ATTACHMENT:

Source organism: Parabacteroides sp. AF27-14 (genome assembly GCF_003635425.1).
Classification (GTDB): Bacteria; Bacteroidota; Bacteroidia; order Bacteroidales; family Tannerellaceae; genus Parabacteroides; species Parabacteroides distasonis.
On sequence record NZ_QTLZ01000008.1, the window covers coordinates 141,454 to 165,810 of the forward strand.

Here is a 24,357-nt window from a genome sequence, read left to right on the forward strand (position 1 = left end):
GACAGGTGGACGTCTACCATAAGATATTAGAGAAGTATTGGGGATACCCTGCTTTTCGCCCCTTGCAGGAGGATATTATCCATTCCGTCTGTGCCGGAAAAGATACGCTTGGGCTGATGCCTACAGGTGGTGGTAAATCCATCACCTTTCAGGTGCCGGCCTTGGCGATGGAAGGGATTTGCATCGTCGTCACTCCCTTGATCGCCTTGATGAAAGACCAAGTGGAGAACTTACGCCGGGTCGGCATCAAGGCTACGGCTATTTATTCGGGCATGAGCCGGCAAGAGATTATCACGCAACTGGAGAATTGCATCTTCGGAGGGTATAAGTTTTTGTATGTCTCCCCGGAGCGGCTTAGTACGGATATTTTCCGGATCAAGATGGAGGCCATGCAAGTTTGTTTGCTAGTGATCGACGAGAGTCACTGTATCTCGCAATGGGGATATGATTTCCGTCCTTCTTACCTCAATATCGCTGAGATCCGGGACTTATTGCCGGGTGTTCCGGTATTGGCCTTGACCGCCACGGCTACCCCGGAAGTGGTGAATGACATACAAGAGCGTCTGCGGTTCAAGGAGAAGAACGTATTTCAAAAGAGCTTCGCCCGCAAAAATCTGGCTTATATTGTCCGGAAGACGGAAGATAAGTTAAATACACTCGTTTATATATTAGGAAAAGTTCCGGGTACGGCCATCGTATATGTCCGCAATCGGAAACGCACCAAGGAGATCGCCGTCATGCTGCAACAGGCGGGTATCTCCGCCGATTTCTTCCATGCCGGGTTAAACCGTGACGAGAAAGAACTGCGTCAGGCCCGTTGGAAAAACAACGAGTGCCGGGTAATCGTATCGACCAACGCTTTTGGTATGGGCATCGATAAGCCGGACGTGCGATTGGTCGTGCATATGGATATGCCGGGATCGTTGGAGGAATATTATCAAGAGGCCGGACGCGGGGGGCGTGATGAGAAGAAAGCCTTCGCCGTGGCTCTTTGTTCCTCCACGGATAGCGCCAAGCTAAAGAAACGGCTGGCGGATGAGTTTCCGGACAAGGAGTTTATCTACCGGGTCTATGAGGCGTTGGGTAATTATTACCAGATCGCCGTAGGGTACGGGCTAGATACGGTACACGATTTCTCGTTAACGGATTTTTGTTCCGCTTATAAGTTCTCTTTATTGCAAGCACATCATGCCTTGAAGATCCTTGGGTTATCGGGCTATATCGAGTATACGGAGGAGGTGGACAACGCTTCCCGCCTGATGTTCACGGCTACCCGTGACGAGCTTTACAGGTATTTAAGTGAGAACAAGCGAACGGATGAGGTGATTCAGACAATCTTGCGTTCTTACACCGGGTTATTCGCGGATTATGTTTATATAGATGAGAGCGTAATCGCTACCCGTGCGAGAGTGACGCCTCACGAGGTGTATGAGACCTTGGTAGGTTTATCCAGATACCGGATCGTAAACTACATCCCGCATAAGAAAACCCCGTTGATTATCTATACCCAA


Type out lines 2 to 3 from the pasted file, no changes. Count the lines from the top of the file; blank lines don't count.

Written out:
Classification (GTDB): Bacteria; Bacteroidota; Bacteroidia; order Bacteroidales; family Tannerellaceae; genus Parabacteroides; species Parabacteroides distasonis.
On sequence record NZ_QTLZ01000008.1, the window covers coordinates 141,454 to 165,810 of the forward strand.